From The Editor | November 20, 2017

Bringing Utilities Together To Fight Cybercrime

Peter Chawaga - editor

By Peter Chawaga, Associate Editor, Water Online

Bringing Utilities Together To Fight Cybercrime

As with many other industries today, it is astounding just how much drinking water and wastewater treatment operations rely on technology.

Between the digital controls that activate treatment technology, the computers that monitor chemical levels, and the cloud-connected devices that link the plant with the outside world, modern utilities are veritable cyber hubs. And with all of that advanced technology come risks.

“Water and wastewater systems and their employees are doing more online — relying more than ever on access to the internet,” said Michael Arceneaux, the managing director of the Water Information Sharing and Analysis Center (WaterISAC), a utility membership organization tasked with protecting water utilities from intentional harm. “There are lots of beneficial internet-dependent technologies that can help utilities improve performance and satisfy customers’ needs. But at the same time … cybercriminals are coming up with more and more effective ways to steal sensitive information and money.”

With that threat only poised to grow as utility dependence on technology does, WaterISAC has partnered with Perch Security, a firm offering threat intelligence for those without their own analysts, to offer its members access to a repository of cyber threat intelligence data and monitoring services.

“It negates the need for the facility to have analysts in-house, which would traditionally be analyzing their networks themselves for any threat indicators,” said Aharon Chernin, founder and CEO of Perch. “Automated threat detection takes the burden off the facility. They have a team of skilled Perch analysts working to further analyze and notify them when action is needed.”

The idea of crowdsourcing threat monitoring may not be novel, but it is serving a growing need in the utility space.

“WaterISAC has found that ransomware is an ever-present threat, usually the result of an employee clicking on a malicious link or ad or inserting an infected USB stick,” Arceneaux said. “We have also seen several attempts of ‘business email compromise’… scams, where a cybercriminal mimics an email from a utility executive to direct an employee to wire utility funds to the criminal’s account.”
While many of the cyber threats faced by utilities are the same as those faced by other businesses or even individuals, some would argue that more is at stake.

“The water and wastewater sector is a critical infrastructure sector … and thus, is in the crosshairs of what cybersecurity professionals call ‘advanced persistent threats,’ or APTs, usually out of Eastern Europe, North Korea, and China,” said Arceneaux. “The intermediate goal of some APTs is to steal operational information from critical infrastructures, while their ultimate goal could be — if called upon — to disrupt lifeline services.”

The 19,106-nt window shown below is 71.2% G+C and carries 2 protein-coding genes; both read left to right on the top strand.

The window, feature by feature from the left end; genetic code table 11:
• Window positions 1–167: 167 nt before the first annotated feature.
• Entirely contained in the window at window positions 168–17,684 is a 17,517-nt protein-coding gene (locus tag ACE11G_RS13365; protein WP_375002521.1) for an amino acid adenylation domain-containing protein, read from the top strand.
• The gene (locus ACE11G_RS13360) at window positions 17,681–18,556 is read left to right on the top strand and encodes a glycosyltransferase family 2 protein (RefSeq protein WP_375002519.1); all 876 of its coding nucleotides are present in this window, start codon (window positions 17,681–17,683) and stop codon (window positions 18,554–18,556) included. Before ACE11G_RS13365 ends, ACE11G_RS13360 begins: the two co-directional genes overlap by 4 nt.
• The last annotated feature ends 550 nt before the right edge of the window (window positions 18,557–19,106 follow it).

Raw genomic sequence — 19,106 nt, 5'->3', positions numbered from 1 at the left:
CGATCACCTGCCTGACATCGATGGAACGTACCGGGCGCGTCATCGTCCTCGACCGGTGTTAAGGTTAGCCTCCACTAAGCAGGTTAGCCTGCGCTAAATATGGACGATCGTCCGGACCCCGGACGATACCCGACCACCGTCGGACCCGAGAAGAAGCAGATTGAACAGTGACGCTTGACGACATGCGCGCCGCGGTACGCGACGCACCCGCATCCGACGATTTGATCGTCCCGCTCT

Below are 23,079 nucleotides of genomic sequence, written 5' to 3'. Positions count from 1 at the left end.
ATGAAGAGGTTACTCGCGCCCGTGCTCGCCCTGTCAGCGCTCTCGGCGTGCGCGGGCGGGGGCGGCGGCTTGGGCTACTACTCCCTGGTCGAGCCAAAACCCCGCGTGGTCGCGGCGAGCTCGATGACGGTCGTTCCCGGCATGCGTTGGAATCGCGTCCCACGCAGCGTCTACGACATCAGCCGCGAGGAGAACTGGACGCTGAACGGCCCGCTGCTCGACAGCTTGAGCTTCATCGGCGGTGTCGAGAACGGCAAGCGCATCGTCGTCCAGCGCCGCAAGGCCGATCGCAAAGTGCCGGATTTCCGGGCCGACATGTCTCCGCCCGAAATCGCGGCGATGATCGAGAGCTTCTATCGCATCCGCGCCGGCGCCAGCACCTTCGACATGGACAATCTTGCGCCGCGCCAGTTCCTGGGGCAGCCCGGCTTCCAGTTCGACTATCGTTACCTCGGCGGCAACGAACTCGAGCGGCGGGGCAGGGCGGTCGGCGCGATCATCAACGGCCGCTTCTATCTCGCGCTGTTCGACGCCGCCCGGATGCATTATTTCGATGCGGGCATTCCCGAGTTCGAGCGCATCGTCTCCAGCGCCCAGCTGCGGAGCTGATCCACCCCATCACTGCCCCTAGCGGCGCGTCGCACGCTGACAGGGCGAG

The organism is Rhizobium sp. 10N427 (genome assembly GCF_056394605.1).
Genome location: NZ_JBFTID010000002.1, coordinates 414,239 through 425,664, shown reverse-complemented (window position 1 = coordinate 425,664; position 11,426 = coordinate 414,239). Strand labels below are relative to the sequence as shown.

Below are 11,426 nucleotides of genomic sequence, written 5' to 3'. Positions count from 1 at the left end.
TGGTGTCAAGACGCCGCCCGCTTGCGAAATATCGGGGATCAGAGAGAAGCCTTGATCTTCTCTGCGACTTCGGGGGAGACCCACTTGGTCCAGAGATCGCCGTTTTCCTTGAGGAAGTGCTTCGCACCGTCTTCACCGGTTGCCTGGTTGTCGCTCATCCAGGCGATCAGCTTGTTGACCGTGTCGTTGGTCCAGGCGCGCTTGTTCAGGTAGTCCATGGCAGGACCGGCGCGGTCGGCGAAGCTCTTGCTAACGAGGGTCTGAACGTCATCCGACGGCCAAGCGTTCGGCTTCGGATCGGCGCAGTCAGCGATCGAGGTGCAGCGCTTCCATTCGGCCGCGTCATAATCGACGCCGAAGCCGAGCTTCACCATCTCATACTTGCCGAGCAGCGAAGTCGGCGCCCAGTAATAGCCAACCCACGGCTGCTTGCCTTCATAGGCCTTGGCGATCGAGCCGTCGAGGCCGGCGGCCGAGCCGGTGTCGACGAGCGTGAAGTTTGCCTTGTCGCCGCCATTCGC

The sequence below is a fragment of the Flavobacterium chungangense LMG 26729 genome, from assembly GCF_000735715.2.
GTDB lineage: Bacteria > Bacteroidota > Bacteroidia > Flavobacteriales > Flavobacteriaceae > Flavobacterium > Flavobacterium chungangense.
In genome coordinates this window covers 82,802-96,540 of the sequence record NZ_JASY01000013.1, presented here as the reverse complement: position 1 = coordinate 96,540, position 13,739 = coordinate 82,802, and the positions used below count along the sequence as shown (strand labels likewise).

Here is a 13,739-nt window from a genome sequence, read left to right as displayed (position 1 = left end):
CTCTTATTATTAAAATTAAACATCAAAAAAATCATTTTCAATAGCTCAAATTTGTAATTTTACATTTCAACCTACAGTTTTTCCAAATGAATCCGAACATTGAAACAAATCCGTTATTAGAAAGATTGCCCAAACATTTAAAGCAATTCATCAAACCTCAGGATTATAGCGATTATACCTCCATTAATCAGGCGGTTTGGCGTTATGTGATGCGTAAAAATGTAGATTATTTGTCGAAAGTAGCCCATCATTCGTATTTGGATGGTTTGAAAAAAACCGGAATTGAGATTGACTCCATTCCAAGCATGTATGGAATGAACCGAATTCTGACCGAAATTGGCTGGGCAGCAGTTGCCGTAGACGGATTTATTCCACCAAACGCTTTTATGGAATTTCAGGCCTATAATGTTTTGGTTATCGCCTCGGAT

For instance, Arceneaux cited Dragonfly, an APT that has been known to target the water and energy sector. The hope is that by sharing security data through a central broker like Perch, utilities can draw from collective insight to better combat these bad actors.

“Sharing sightings of threats strengthens and validates WaterISAC’s threat intelligence and helps everyone else in the community prioritize their efforts,” said Chernin. “Until now, sharing required effort and investment on the part of each contributing facility.”

Through its partnership with WaterISAC, Perch will automatically share information with contributing facilities through its online portal. Utility users can log in and see a high-level view of all the threats that Perch thinks their facility faces. The system can send them alerts when a compromise is detected in their network, help remediate any present threats, or allow them to create their own alerts.

Ultimately, it is a system that makes treatment facilities safer by bringing them together. After all, they shouldn’t have to go it alone.

“WaterISAC … restricts membership to ensure that everyone participating has similar vulnerabilities, priorities for data protection, and are prone to the same types of cyberattack,” Chernin said. “Part of our mission is to support and grow communities like WaterISAC by providing an easy, cost-effective way for any size facility to connect and interact with their threat intelligence.”

Image credit: "Voter Data Leak Hits 198 Million Americans," martin louis, 2017, used under an Attribution 2.0 Generic license: https://creativecommons.org/licenses/by/2.0/